Investors in the U.S. have gotten used to the idea that the next likely move from the Federal Reserve will be to move interest rates upward. Yet throughout most of the rest of the world, central banks are still looking to try to ease their monetary policy, and the question isn't whether rates will get cut but rather by how much. Overnight, the decision from the Reserve Bank of India to cut its key lending rate to commercial banks by half a percentage point to 6.75% showed just how aggressively many countries are taking the threat to their economic growth, and investors on the subcontinent reacted favorably, sending the BSE Sensex (NYSEINDEX: ^BSESN) up 162 points to 25,779 on a day in which most stock markets in the region suffered substantial declines.
What India thinks about the global economy
The Indian central bank gave a powerful rationale for its bigger-than-expected rate move. As it sees things, the bank argued that "global growth has moderated, especially in emerging market economies, global trade has deteriorated further, and downside risks to growth have increased." Although Europe has shown signs of recovery and U.S. consumer spending has helped offset recent declines in capital spending, Japan's economy continues to sputter, and emerging markets are suffering from capital outflows that are exacerbating economic challenges.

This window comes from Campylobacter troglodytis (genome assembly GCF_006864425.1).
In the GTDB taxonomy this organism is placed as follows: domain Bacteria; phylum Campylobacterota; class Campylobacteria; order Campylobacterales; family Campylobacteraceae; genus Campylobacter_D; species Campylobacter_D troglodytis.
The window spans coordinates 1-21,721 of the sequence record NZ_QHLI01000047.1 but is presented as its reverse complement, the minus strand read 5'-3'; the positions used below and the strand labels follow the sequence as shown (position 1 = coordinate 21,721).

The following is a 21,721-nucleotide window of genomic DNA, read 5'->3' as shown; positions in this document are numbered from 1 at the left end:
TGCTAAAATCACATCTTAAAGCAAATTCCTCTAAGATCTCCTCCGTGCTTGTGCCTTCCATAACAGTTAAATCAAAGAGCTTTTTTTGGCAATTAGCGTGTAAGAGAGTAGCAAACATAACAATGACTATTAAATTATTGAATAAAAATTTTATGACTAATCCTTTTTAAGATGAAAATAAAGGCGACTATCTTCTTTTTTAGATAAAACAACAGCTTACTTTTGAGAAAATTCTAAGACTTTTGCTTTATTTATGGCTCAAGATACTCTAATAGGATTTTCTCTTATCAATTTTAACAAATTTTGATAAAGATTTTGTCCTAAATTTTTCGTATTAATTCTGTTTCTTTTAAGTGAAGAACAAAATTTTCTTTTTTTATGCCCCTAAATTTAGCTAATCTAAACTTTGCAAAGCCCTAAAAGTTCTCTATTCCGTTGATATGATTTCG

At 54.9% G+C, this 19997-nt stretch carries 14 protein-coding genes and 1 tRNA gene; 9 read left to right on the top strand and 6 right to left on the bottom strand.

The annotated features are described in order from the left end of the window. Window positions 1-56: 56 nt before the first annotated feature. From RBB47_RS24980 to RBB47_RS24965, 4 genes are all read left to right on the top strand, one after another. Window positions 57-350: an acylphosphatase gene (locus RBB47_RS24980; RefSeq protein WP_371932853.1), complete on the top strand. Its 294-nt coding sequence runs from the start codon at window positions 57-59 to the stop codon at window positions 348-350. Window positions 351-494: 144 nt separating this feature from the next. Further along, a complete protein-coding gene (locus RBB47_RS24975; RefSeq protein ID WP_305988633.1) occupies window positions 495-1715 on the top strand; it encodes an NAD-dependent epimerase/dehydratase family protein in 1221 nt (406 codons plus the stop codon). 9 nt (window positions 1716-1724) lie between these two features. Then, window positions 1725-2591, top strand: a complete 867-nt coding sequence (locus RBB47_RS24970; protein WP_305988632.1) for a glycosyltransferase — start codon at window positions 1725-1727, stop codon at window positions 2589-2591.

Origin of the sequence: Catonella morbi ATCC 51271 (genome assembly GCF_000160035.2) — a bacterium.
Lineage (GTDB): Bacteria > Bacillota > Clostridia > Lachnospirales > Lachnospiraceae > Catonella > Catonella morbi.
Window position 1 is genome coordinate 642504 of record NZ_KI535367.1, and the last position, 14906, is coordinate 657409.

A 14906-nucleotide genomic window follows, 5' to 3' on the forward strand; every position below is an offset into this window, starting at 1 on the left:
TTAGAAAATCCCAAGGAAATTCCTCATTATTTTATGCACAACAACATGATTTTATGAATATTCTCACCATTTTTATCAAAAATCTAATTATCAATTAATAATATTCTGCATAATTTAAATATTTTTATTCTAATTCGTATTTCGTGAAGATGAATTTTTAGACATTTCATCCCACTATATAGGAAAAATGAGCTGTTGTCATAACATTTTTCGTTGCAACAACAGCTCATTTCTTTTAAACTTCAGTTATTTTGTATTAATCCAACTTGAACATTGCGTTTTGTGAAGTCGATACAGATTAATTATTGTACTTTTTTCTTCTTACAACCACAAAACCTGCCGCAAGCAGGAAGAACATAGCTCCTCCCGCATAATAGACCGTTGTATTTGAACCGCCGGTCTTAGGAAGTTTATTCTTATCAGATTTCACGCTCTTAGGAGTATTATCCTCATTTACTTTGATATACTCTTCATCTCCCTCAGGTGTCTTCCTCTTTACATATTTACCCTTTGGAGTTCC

Meanwhile, in India, the Reserve Bank characterized conditions in mixed terms. It believes that "a tentative economic recovery is under way but is still far from robust," highlighting issues like a drier-than-normal monsoon season, headwinds for the export industry, and continuing declines in inflation. In addition, the central bank cited the Fed's decision not to raise interest rates as confirming its assessment of the global economy, with the clear intent that India wants to err on the side of caution to ensure a continuing growth trajectory.
Who will win: borrowers or banks?
The key element for success in any central bank move is whether the rates it moves have a consequent effect on the broader economy. In most cases, banks act as a gateway through which a central bank's rate actions have to pass, and some investors are concerned that financial institutions might simply take the opportunity to widen their margins by keeping their lending rates constant while cutting their borrowing costs from the Reserve Bank.
Already, though, the Indian economy has held up well. The country recently surpassed China's growth rate, with projections for GDP to rise by more than 8% during the current fiscal year. Despite signs of sluggishness, the challenges that India has thus far faced pale in comparison to the bigger problems facing other major emerging markets like resource-rich Brazil and Russia.
Given its central bank's policy moves, India might well remain a bastion of strength in an environment of deteriorating confidence across the globe in the immediate future for stocks. The nation won't have a free ride to prosperity, but it has already taken tough steps in the right direction. That might not hold up the rest of the global stock market, but for those who see it as a safe haven, India might manage to escape the full extent of declines elsewhere.